Presenting

5:30 - 6:30 PM CT

Happy Hour

AI Analytics/ FPGA

9:00 - 9:15 AM CT

Introduction/Opening

9:15 - 10:00 AM CT

Global Experts on eXtreme Performance Panel

The Intel eXtreme Performance Users Group (IXPUG) will present a brief overview of the organization and its activities, followed by a panel discussion focused on the expected adoption, support and application of oneAPI at various computing sites around the world. Experts from the various sites will discuss ongoing work with oneAPI and plans for its support and application at their site, in addition to elucidating on the expected impact on their user community. The session will close with a brief overview of opportunities for involvement in upcoming IXPUG activities.

 

Download Presentation Deck – Thomas Steinke

Download Presentation Deck – David Martin

Presenting

10:30 - 10:45 AM CT Break

11:45 - 12:45 PM CT Lunch

12:45 - 1:15 PM CT

Spatial DPC++ constructs for algorithm acceleration with FPGAs

Field programmable gate arrays (FPGAs) have gained increasing mindshare as an architecture through which workloads can be accelerated in a power-efficient way, particularly when existing accelerators aren’t tuned for or well matched with a workload of interest. They allow a custom architecture to be built for the algorithm of interest without resorting to costly ASIC design, and therefore bridge a gap in performance between a flexible ISA architecture that isn’t quite the right fit for performance, and a custom ASIC designed for the workload.
As a reconfigurable spatial architecture, FPGAs allow implementation of algorithms in a fundamentally different way from instruction set architecture (ISA) accelerators. They can be thought of as implementing an algorithm at the same level of abstraction as an ISA machine would itself be designed and constructed. To enable productivity compared with conventional chip design languages and tools, high level languages including SYCL (and DPC++ which extends SYCL) have been made available to program FPGAs.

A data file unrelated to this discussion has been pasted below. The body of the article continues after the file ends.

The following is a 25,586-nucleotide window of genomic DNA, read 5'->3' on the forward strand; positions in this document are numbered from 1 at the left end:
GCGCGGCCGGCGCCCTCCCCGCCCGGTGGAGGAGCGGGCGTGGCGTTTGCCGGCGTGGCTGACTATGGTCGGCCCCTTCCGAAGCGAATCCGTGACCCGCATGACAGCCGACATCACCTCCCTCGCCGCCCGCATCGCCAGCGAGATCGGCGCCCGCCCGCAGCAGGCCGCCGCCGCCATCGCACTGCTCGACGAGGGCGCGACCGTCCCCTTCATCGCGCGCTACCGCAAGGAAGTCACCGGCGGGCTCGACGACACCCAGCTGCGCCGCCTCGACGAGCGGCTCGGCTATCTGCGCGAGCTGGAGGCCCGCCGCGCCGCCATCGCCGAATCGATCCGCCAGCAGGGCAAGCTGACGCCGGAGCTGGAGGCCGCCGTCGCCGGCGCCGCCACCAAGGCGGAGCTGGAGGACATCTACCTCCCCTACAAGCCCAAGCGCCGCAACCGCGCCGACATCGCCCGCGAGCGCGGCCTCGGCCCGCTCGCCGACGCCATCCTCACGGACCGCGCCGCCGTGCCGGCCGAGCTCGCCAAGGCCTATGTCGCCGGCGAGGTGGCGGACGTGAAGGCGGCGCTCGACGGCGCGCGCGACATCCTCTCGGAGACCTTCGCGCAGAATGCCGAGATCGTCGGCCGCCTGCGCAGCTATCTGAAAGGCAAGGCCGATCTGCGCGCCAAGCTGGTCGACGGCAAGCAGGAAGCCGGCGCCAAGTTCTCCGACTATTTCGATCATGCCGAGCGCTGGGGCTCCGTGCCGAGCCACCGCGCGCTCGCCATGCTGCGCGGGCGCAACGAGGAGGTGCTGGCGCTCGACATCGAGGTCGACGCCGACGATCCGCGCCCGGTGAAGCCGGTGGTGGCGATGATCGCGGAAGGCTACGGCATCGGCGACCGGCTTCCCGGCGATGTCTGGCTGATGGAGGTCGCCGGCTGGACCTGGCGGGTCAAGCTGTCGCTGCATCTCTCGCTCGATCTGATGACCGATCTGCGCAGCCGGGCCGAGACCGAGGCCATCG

This talk will overview the most significant language features on top of SYCL that simplify expression of spatial constructs, and the resultant mapping of these constructs to a device will be depicted. Specifically, parallel execution of kernels with pairwise independent forward progress will be described, as will the variety of communication mechanisms enabled by the pipes features. Memory system tuning controls will be overviewed, and the recommended report-driven methodology for development will be described.

The audience will leave this talk with an overview of spatial language constructs exposed in SYCL and DPC++ , and how to reason about them. Attendance will make it easier to get started adapting algorithms for spatial accelerator implementation, both in terms of initial implementation and also optimization.

 

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Presenting

1:15 - 1:45 PM CT

oneAPI AI Analytics – End to End

Using an end-to-end machine learning platform to build and deploy Intel AI models at scale. Bridge science and engineering teams in a clear and collaborative machine learning management environment in which communicate and reproduce results with interactive workspaces, dashboards, dataset organization, experiment tracking and visualization, a model repository and API to consume them. All possible through a unique open source Platform, cnvrg.io and Intel AI Analytics Toolkit that we illustrate during the session.